Thank you for the useful info, Gully. I was starting to think I was the only person on here who isn't a psychotic, paranoid asshole.

Thu, 08/26/2010 - 22:35 | Link to Comment Dr. Sandi
Dr. Sandi's picture

Wow, junk mail from the psychotic, paranoid asshole lobby.

Fri, 08/27/2010 - 01:04 | Link to Comment Bringin It
Bringin It's picture

I think it comes down to 'how angry are people?'

If they're not so angry, the depressing 'Blade Runner'-type landscape appears.

If they're angry enough, something else will happen.  Maybe more like the end of the USSR?

Thu, 08/26/2010 - 23:45 | Link to Comment superman07
superman07's picture

Falling from our current society will shatter the minds of many. It will not be like the statistics you present. But by all means believe this crap, I for one will wait for the impoverished youth from poor areas already skilled in the gang mentality with mini arsenals purchased via drug proceeds to rape you repeatedly eating your cocoa pebbles.

Thu, 08/26/2010 - 17:35 | Link to Comment optimator
optimator's picture

The new currency, in the following order, will be coffee,  cigarettes, and rum, whiskey, gin and beer, in that order.

Thu, 08/26/2010 - 17:42 | Link to Comment rosiescenario
rosiescenario's picture

....ammo...in easily, multinationally, denominated calibers....it is already happening....do your DD and you'll be shocked to find that the only thing in very short supply during our entire "recovery" has been ammo...in just about every caliber...from the popular ones to the exotic...from solid points to hydro shocks, from varmint grenades to....well, you get the picture...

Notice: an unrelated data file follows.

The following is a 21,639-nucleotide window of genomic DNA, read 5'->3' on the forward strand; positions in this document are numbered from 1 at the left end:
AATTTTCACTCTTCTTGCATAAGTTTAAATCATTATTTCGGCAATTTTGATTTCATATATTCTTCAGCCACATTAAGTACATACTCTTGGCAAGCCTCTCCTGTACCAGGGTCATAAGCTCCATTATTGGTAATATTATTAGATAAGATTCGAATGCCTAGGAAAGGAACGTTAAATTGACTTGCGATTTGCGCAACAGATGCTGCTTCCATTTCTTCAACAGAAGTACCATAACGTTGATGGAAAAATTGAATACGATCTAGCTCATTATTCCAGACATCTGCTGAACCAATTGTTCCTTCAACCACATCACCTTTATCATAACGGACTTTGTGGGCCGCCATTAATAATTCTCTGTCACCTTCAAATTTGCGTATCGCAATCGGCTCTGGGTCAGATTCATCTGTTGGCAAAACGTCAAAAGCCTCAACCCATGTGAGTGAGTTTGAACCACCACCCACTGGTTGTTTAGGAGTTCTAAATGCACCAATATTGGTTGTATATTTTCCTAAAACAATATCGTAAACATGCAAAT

Thu, 08/26/2010 - 18:31 | Link to Comment trav7777
trav7777's picture

horseshit.

How much is a box of .45 worth, 230gr FMJ?  What, $25?  Look at the weight of the thing.  Compare it to just 2 oz of Ag.

Sure, ammo is a real asset and has real value, but it's not going to serve as currency.

If you get a drop in the supply of ammo due to economic collapse, what do you think this will do to the silver, gold, oil, wheat supplies?

Sure, you can trade ammo or guns or horses for other real things; it's always been that way.  Ammo is not scarce even now...there's plenty of it out there at the right dollar price.

Thu, 08/26/2010 - 19:17 | Link to Comment ColonelCooper
ColonelCooper's picture

I agree with you about ammo not necessarily being an investment, and here's why:  Everybody who wants it has 3 million rounds.  If you lived in Serbia, and were a peasant farmer, you were probably lucky to have a full box.  Twenty rounds doesn't last long when you are trying to eat, scare people off, and maybe actually have to shoot somebody.

Here, a bunch of computer heroes are sitting around having conversations about thousands and thousands.  (I include myself here, see above post)

 

Thu, 08/26/2010 - 23:18 | Link to Comment Johnny Bravo
Johnny Bravo's picture

God you're an idiot.

Thu, 08/26/2010 - 23:44 | Link to Comment tmosley
tmosley's picture

Ah, the true colors of Johnny Bravo.

I like this a lot better.  You can stick around if that's all you post.  Much better than your usual drivel.

Fri, 08/27/2010 - 01:21 | Link to Comment Johnny Bravo
Johnny Bravo's picture

I'm sorry, all I heard from you was "blah blah blah, I'm a fucking idiot that pays 8% more than the selling price for assets, I like dropping the soap for big men in prison showers... blah blah blah."

Do NOT follow this link or you will be banned from the site!